When you visit a doctor, your symptoms and prescriptions are being recorded. Your Internet search terms are being tracked and recorded. So are demographics from your voter registration and details of your purchases when you shop.

All this information is a really valuable resource that can benefit you. You may receive coupons targeted for you, or good recommendations for books on Amazon. You can access maps quickly and locate nearby restaurants or get directions.

The information can also benefit society at large. Public health officials, for instance, might be able to identify an emerging flu epidemic by aggregating data streams from drugstores. They could then use an algorithm to predict where the outbreak will spread and proactively intervene.

On the other hand, there are a lot of dangers associated with misuse of data. There is the potential for theft and for an individual's rights of privacy to be violated.

As a cybersecurity expert, do you do anything differently than most consumers?

I mostly disable the location access on my phone. By default, when you download an app it asks if it can use your location. So if you go to "Settings" on your phone, then to "Privacy" and "Location Services," you will probably find that a lot of your apps are accessing your location.

Your location traces are scraped and collected and they can be used to build a profile of you. That profile could identify where you live and work, your movement patterns and even your religious and political views.

I'm not very paranoid, but I'm probably more cautious than most people. I disable the location services for most, but not all, of my apps. You may think there is no risk, but there is always some risk.

In fact, a major project of my research group is building privacy-ensuring location mechanisms. We are trying to cloak a user's location by making it a bit less precise, but still viable for applications. This is where the human element comes in. It's a tradeoff between usefulness and protecting privacy.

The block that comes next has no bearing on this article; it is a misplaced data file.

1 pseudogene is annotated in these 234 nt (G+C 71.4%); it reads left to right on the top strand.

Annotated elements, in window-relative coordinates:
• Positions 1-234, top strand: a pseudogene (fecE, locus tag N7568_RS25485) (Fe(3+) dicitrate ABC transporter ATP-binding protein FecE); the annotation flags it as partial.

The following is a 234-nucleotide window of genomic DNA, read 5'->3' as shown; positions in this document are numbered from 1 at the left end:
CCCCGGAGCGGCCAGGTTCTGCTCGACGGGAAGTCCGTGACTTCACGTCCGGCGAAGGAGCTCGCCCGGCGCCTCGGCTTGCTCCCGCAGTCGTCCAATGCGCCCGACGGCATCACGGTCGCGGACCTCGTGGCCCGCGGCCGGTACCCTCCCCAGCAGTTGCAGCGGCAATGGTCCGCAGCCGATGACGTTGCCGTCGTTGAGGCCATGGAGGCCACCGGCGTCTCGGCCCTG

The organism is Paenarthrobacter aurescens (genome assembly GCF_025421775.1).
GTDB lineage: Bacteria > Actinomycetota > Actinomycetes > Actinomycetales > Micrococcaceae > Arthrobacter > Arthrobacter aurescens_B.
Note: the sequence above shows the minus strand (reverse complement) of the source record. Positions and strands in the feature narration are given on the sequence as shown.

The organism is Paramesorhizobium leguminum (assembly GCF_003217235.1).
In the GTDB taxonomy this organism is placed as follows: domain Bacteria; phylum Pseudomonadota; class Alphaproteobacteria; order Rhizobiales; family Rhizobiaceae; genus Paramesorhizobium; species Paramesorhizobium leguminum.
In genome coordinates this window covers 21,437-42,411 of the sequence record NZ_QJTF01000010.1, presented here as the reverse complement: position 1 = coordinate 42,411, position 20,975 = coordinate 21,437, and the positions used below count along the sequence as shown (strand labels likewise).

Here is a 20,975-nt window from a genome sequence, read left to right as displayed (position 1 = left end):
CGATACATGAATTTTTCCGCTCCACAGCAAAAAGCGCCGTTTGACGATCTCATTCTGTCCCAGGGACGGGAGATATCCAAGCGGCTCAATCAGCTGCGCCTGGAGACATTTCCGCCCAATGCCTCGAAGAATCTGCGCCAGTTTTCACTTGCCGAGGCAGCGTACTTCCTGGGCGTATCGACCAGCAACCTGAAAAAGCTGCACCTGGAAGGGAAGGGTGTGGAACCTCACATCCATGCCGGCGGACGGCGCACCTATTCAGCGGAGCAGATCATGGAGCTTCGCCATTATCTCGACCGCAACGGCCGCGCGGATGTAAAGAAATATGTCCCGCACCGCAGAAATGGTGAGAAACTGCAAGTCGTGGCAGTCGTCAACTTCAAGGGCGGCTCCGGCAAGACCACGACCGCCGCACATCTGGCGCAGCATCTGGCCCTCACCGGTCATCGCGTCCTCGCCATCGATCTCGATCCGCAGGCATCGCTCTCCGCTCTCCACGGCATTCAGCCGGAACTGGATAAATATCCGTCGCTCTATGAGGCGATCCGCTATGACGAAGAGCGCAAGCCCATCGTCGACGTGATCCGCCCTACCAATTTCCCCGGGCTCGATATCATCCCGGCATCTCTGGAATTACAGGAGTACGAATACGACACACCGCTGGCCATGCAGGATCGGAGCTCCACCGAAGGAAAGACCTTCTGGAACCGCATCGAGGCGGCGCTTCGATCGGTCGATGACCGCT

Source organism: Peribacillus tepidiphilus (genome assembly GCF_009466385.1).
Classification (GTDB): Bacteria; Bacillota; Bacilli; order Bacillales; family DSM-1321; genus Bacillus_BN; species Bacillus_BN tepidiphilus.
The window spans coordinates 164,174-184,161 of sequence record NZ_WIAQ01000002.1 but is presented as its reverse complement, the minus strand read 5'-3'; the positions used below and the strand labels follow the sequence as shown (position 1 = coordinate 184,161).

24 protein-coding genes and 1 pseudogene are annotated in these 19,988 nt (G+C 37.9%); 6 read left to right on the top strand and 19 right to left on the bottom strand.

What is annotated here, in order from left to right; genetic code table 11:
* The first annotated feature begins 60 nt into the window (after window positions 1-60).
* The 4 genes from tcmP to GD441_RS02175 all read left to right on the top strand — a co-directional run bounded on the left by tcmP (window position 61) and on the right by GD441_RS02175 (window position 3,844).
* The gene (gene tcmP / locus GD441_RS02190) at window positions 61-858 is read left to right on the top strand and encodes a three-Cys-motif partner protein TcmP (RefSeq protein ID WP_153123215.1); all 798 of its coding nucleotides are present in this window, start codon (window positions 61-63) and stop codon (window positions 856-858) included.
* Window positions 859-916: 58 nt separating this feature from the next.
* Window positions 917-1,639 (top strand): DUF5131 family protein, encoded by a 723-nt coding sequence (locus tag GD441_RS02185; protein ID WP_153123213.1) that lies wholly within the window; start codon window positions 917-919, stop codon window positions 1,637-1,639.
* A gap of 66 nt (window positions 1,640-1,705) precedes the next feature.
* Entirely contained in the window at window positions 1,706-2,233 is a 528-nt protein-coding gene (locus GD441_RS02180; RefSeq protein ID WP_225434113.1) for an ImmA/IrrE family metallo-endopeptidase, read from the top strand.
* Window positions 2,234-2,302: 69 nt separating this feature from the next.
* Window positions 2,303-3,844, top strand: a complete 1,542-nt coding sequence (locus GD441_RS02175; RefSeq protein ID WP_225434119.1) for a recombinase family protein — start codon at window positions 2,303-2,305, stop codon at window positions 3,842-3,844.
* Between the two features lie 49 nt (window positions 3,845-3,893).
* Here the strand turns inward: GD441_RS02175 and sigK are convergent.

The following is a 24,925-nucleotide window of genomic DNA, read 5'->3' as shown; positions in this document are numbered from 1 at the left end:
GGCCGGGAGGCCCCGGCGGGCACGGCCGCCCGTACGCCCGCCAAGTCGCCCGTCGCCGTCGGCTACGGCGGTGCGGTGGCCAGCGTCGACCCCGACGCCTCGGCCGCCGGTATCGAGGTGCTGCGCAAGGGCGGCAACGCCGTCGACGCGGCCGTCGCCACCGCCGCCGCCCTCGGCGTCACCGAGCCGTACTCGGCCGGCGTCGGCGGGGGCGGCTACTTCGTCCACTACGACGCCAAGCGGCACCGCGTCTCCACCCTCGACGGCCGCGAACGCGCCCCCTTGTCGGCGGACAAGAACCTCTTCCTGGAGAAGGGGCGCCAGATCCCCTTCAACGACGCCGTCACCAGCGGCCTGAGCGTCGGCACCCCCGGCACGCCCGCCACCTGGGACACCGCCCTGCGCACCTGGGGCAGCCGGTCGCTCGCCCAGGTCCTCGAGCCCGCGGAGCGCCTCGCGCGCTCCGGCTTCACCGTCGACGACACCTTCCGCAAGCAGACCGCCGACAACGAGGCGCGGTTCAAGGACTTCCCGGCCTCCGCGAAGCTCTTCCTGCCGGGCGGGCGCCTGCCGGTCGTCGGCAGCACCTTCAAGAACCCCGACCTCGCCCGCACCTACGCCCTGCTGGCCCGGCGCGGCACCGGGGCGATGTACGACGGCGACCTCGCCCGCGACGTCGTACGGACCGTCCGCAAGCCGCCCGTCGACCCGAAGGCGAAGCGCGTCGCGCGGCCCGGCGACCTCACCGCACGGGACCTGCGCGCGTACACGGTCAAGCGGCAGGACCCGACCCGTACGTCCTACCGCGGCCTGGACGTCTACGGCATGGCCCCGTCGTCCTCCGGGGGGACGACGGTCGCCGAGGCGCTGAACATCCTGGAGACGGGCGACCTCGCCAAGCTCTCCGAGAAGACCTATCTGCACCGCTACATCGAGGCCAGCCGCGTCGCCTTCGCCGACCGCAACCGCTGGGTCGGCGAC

You recently received a $1.06 million funding award from the Patient-Centered Outcomes Research Institute. Can you talk about your lab's work on that project?

All medicine is empirical, based on certain characteristics of patients, their symptoms, their prescribed treatments, and the patient outcomes. If detailed data is collected electronically for every patient that comes into a hospital or clinic then you can build a huge dataset.

When a new patient comes in, you could type in their characteristics to compare it to this huge dataset. You could get a customized solution, so-called precision medicine, based on each individual patient's characteristics. 

We're looking at ways to do this kind of data analysis while preserving the privacy of each individual in the data. And we need to make sure that when we aggregate the data, that the quality of the data is ensured.

One way to protect an individual's privacy is to perturb the data by adding some noise. But when you perturb data, its quality suffers. So you have to figure out how to perturb it just enough to obfuscate an individual's identity without sacrificing the value of the data.

Another challenge is efficiency of use. Hospitals can encrypt data before storing it to make sure that it's not misused. But analyzing encrypted data requires a lot of computation making it impractical in the real world.

We're trying to design protocols that combine confidentiality with utility and ease of use. And instead of a one-size-fits-all approach, our project takes a patient-centered approach. We are focused on establishing data registries with formal privacy guarantees that are tailored to be useful while taking into account individual patient privacy preferences and risks.

Again, the human factor is very important: We want to enable social good without personal risk. The long-term goal is to promote sustainable and scalable biomedical research involving large amounts of health-care data while also empowering patients with more rigorous and transparent privacy control.